My dog, Chance, is old. White fur circles his eyes, coats his muzzle, sprouts between his toes. Although still alive, he looks like a ghost. He used to stand like a champion, his chest and muzzle forward, his hind legs back. Now he can hardly support himself when he sits, balancing precariously like a pile of kindling propped against itself.
Read more: Bad Dog – NYTimes.com.
How much is a dog’s life worth? Less than a human life, obviously, but how much less? Would you kill 1,000 dogs to save one human? A million dogs? Perhaps you’re an absolutist, and you’d sacrifice every dog in the world to save one person. But what if you weren’t sure how many people you’d save? How many dogs would you euthanize for a 10 percent chance of saving one human?
This sounds like chatter at an exceptionally morbid cocktail party, but it’s not the slightest bit hypothetical. For the past 20 years, public health experts in parts of Asia, Africa, South America, and Europe have debated the ethics and efficacy of large-scale dog culling to prevent transmission of a deadly human disease.
Read more: Dog culls for leishmaniasis: How many dog lives is one human life worth? – Slate Magazine.
Seen a dog wearing a service vest sitting on its owner’s lap in a restaurant? Or barking the way a pet dog is wont to yip?
More dogs may be posing as service animals in order to gain access to cafes or schools or wherever their owners would like them to go. Canine Companions for Independence, a service dogs training program, is asking the U.S. Department of Justice to stop the online sale of fake service dog certification products.
Dog owners can buy “disguises” — vests, patches, papers — online for $65; there are no federal laws that require ID for service dogs, so businesses can’t ask owners to display proof that their dog is a service animal. The U.S. Americans with Disabilities Act (ADA) gives people with disabilities the right to be accompanied by a trained service dog in privately-owned businesses.
Read more: Fake Service Dogs on the Rise : Discovery News.
GAINESVILLE — Most dogs probably don’t like going to the doctor any more than most people do.
But Louie Clark, a 6-year-old mixed breed, was lapping it up recently at the University of Florida’s small animal hospital. He got belly rubs, treats and playtime like he was at the dog park instead of the hospital.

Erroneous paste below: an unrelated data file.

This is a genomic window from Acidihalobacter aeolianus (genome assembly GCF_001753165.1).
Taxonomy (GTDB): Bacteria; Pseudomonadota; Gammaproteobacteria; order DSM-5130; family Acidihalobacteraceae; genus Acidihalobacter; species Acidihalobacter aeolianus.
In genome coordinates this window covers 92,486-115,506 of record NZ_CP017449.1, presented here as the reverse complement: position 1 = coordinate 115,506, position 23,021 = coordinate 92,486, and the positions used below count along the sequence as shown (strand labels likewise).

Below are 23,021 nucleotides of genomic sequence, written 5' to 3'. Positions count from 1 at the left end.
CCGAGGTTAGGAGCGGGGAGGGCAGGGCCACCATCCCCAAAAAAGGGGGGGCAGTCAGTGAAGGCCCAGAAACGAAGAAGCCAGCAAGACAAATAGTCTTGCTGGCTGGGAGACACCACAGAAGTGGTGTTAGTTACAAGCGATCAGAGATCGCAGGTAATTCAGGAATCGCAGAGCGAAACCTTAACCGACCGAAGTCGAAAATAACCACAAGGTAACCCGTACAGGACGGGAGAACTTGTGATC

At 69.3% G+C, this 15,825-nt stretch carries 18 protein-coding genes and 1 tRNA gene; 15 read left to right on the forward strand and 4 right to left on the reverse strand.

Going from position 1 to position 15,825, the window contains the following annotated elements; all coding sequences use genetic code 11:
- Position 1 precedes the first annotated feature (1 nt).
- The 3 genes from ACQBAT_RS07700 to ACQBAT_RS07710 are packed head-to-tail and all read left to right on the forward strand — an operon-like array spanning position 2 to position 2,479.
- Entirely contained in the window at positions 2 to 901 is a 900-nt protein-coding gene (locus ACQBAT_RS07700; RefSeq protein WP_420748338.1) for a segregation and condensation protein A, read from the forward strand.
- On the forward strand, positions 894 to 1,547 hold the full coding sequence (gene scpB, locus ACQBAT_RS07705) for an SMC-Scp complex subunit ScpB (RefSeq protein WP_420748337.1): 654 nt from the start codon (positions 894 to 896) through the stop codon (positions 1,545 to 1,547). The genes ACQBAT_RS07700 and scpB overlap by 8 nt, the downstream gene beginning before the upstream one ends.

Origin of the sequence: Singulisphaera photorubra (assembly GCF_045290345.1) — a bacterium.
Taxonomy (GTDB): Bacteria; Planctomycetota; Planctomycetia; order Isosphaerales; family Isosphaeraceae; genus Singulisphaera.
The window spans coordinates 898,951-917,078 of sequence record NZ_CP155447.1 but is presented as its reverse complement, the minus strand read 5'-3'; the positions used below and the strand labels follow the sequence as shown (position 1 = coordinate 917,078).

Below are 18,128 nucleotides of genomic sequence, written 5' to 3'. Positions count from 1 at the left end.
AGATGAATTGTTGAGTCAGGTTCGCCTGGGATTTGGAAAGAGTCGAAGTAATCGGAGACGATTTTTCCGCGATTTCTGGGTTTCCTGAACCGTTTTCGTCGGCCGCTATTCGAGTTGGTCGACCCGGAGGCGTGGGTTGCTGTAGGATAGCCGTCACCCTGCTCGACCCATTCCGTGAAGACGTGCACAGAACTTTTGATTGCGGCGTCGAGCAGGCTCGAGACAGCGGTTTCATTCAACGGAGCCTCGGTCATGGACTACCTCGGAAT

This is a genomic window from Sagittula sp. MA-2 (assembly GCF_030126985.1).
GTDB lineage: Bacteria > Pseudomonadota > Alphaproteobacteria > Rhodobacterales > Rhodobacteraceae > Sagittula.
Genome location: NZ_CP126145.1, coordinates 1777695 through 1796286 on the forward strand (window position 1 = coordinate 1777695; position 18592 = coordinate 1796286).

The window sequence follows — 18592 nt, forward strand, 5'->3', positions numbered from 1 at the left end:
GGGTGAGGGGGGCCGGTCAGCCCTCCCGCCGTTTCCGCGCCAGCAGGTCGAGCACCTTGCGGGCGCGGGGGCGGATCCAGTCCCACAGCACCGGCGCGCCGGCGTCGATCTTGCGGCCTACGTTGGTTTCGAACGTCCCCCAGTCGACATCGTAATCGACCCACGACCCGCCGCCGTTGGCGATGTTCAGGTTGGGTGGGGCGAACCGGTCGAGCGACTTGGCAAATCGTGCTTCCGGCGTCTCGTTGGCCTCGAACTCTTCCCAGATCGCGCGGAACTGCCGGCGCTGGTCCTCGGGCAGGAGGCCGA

In exchange, all Louie had to do was sit patiently for about five minutes while technician Kim Koelbel drew blood from the jugular vein in his neck, gathering nearly a pint of blood — which is what a person typically donates.
Read more: Getting dogs to give blood takes more than cookies | Tallahassee Democrat | tallahassee.com.
For 27 years, Sarah Breidenbach of St. Paul, Minn., had a foolproof way of knowing when her blood sugar level was dangerously low.
Diagnosed with Type 1 diabetes as a child, she could spot the early warning signs — feeling shaky and anxious.
Then one night while sleeping, her blood sugar level plummeted, causing a violent seizure that sent her to the hospital. Over the next 18 months, paramedics made 178 trips to her home.
That’s when her doctor prescribed an unusual tool to help manage her diabetes: a dog.
Read more: Dogs train to sniff out trouble for diabetics | The Detroit News.
RICHMOND, British Columbia, Aug. 31 (UPI) — Animal protection officials in British Columbia say someone abandoned 50 dogs outside two shelters.
Thirty-eight dogs were found in cages at a shelter in Richmond and a dozen more were left outside one in Westminster, the Richmond News reported.
Carol Reichert, executive director of the Richmond Animal Protection Society shelter, said the dogs, mostly smaller dogs such as terriers, Yorkie and Chihuahua crossbreeds, appeared to be in relatively good health.
Read more: Mystery person drops off 50 dogs outside 2 animal sheltes in Canada – UPI.com.